Keywords: Accelerated test, Corrosion rate, Load-Deflection curve, Linear polarization resistance
In this paper corroded Ordinary Portland Cement (OPC) and Portland Pozzolana Cement (PPC) beams were tested in lab to evaluate flexural behaviour of beams. Accelerated corrosion technique was adopted to corrode the beams up to 10% experimentally. Corrosion was measured using Applied Corrosion Monitoring (ACM) instrument. It is observed that PPC beams were more corrosion- resistant than OPC beams. As rate of corrosion increases, the deflection also increases but load carrying capacities of the beams were reduced, for both OPC and PPC beams. It is concluded that the stiffness of the beams is reduced nonlinearly when rate of corrosion is increased.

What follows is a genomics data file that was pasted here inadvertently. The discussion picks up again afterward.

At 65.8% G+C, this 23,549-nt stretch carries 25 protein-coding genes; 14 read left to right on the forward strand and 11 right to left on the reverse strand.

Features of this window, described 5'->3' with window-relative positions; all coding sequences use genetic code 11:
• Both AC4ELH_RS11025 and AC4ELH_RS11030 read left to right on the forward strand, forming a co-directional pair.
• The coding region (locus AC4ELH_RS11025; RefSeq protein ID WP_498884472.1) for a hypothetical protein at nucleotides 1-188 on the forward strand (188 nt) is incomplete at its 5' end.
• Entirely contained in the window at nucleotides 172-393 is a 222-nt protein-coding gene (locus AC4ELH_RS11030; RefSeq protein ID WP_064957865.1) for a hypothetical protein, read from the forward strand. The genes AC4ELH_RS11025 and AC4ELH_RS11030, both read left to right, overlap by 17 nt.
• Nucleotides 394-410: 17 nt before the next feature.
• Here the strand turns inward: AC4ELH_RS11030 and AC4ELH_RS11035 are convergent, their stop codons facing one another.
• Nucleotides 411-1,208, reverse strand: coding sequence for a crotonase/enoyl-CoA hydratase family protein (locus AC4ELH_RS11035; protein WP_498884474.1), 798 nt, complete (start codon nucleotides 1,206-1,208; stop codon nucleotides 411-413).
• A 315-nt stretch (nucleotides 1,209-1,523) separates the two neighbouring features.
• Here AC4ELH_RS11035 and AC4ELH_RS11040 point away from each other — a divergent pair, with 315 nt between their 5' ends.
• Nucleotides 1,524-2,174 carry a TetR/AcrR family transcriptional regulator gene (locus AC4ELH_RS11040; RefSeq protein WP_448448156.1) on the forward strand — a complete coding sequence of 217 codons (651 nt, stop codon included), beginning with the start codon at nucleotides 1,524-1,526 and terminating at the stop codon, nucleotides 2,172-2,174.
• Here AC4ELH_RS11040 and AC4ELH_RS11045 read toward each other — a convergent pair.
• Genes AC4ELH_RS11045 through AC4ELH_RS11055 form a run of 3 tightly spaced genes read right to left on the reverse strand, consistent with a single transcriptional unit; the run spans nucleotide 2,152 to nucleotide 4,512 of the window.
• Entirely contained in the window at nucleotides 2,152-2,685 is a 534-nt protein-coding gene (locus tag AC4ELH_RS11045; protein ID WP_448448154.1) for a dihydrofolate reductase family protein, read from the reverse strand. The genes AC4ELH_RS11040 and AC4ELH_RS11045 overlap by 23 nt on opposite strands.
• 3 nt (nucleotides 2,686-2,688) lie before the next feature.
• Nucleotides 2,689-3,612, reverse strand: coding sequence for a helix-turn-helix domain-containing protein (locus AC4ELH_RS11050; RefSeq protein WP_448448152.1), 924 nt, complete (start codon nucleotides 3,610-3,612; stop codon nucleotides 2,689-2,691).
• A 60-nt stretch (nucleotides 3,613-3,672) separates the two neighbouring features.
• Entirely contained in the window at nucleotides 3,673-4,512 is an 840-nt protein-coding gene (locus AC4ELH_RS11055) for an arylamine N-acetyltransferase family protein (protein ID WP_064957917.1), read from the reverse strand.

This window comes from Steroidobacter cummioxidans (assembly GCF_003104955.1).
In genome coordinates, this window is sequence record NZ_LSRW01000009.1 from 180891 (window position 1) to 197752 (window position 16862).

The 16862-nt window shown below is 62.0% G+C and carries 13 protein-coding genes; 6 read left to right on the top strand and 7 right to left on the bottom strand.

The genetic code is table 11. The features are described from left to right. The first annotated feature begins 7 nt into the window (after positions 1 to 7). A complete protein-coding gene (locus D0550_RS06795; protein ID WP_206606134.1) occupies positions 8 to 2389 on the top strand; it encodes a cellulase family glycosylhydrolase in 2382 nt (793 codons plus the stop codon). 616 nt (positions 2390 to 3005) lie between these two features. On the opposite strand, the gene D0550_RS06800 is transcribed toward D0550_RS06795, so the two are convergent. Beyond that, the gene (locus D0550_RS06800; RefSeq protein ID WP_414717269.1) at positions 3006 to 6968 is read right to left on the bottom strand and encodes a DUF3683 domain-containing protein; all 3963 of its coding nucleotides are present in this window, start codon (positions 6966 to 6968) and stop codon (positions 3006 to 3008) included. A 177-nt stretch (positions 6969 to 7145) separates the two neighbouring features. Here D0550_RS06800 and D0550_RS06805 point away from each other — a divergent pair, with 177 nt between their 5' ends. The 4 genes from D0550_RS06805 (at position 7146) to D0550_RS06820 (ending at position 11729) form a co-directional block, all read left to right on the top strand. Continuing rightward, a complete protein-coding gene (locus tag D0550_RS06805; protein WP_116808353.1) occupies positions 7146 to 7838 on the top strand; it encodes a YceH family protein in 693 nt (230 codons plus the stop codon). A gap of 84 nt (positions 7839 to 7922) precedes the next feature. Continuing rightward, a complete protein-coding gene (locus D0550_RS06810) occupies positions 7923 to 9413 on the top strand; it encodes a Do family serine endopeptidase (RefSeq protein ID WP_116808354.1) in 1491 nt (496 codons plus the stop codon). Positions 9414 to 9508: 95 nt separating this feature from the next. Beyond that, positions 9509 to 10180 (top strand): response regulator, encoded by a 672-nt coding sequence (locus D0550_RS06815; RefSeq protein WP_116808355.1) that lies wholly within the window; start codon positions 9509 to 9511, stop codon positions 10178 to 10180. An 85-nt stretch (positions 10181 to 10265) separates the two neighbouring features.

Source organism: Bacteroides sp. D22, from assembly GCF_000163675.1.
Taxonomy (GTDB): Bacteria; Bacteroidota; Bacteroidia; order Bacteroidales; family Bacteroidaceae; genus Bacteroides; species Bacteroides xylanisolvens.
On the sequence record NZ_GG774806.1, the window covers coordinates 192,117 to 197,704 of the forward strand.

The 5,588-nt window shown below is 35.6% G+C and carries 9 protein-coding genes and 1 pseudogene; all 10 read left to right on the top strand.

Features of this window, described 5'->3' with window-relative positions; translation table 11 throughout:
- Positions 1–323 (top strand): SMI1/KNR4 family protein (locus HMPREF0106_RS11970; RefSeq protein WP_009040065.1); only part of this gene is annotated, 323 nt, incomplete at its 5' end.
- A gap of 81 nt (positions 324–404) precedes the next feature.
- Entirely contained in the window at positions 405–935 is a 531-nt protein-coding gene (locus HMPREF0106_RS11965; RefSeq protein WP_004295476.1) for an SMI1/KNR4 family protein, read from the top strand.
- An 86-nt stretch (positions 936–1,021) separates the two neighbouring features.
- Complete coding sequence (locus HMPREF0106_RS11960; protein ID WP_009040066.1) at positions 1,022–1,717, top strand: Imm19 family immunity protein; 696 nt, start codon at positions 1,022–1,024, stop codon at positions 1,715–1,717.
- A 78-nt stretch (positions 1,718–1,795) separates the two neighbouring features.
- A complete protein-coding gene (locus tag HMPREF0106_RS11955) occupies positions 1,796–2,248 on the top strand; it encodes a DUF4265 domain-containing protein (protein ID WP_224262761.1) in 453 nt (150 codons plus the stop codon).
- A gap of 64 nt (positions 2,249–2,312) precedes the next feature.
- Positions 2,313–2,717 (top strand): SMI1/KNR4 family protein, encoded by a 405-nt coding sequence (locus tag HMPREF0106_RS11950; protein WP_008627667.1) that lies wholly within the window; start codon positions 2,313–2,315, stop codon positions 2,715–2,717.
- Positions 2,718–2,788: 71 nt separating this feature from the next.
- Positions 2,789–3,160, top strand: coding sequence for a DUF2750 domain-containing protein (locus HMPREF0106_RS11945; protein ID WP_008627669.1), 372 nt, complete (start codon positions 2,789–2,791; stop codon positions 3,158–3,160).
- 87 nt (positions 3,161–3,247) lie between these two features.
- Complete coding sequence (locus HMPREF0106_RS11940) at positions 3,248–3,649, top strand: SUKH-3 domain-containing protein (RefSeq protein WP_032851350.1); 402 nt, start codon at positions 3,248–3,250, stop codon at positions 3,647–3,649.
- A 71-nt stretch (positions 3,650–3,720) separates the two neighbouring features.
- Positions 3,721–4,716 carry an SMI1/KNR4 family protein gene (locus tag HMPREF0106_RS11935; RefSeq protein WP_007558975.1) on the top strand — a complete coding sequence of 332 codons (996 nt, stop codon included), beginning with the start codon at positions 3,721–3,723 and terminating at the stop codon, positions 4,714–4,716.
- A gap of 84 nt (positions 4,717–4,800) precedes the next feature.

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If you wish to view the human-readable version of the preprint, then please Register (if you have not already done so) and Login. Registration is completely free.Review of “Application of the Electrochemistry Noise Technology to the Evaluation of the Corrosion Inhibitor” by Jun Cui, Yuansheng Pei While this paper on the application of EN techniques to the study of inhibitor performance is potentially useful, the paper suffers from a number of weaknesses: • • • The English is poor, such that it is often unclear and in at least one case says the opposite of what I believe is intended. The description of experimental and data analysis procedures is inadequate. There are questions about the quality of the measured data and the accuracy of some of the data presented. It may be possible to produce a revised paper that is suitable for publication, but only if it can be demonstrated that the measured data are valid. L44 “However, the weight loss experiment consumes a large amount of materials owing to the non-reusable of the metal substrate;” unless the material is extraordinarily expensive this is a very minor problem compared to the other costs involved. L50 “in-suit” presumably “in-situ” is intended. L65 “However, rare studs apply EN technology to evaluate the passivation behavior of the corrosion inhibitor.” - while there may be relatively few studies using EN on inhibited systems, there have been some, and these should be mentioned. L74 “a controlled-release inhibitor” this is an inadequate description of the inhibitor chemistry. L100 “44% of epoxy value” what does this mean? L102 “polisher powder” inadequate description. L109 I believe the Autolab potentiostat does not have anti-aliasing filters that can be adjusted to be appropriate for the sampling frequency in use, so there is a significant risk that the measured data are contaminated by aliasing. The validity of the measured EN needs to be confirmed (e.g. by following the procedure in “Guideline for an assessment of electrochemical noise measurement devices”, S. Ritter, F. Huet and R.A. Cottis, Materials and Corrosion-Werkstoffe Und Korrosion, Volume: 63, Issue: 4, Pages: 297-302, 2012). L116 “five-order fitting method” presumably this really means subtraction of a fifth order polynomial, but the significance of this remains unclear, since there is no mention of the time record duration to which this trend removal was applied. L126 More information needed on EIS parameters, particularly number of frequencies per decade and overall measurement time. L146 “an acceptable passivation performance was obtained until the total boron concentration over 100 mg L-1” should this actually say “… was not obtained ...”? L147 It appears that the objective of the test procedure on the controlled release inhibitor was to test in reasonably constant inhibitor concentration, in which case why was a controlled release inhibitor used? L285 30 days is hardly ‘long-term’ in a real application. L395 “shot noise”. Figure 3 The normalization of the current and potential signals with respect to area makes no sense at all. For absolute values of current and potential it is reasonable to report current per unit area and potential independent of area, but for EN the effect of area is less clear, so it is best just to report coupling current and potential (see “The Interpretation of Electrochemical Noise Data”, R.A.Cottis, Corrosion, 27, 3, 265-285 (2001)). It is also unclear what is actually being plotted – are they the ‘raw’ potential and current (this seems unlikely as the signals display little short-term variation) or the results after trend removal or some other statistical treatment such as standard deviation? Figures 4, 9, 13 Why is 1/Rn plotted in 4 and Rn or Rp in 9 and 13 – this is just confusing? Also the 1/Rn values in 4 seem completely incompatible with the Rn values in 9 and the Rp values in 13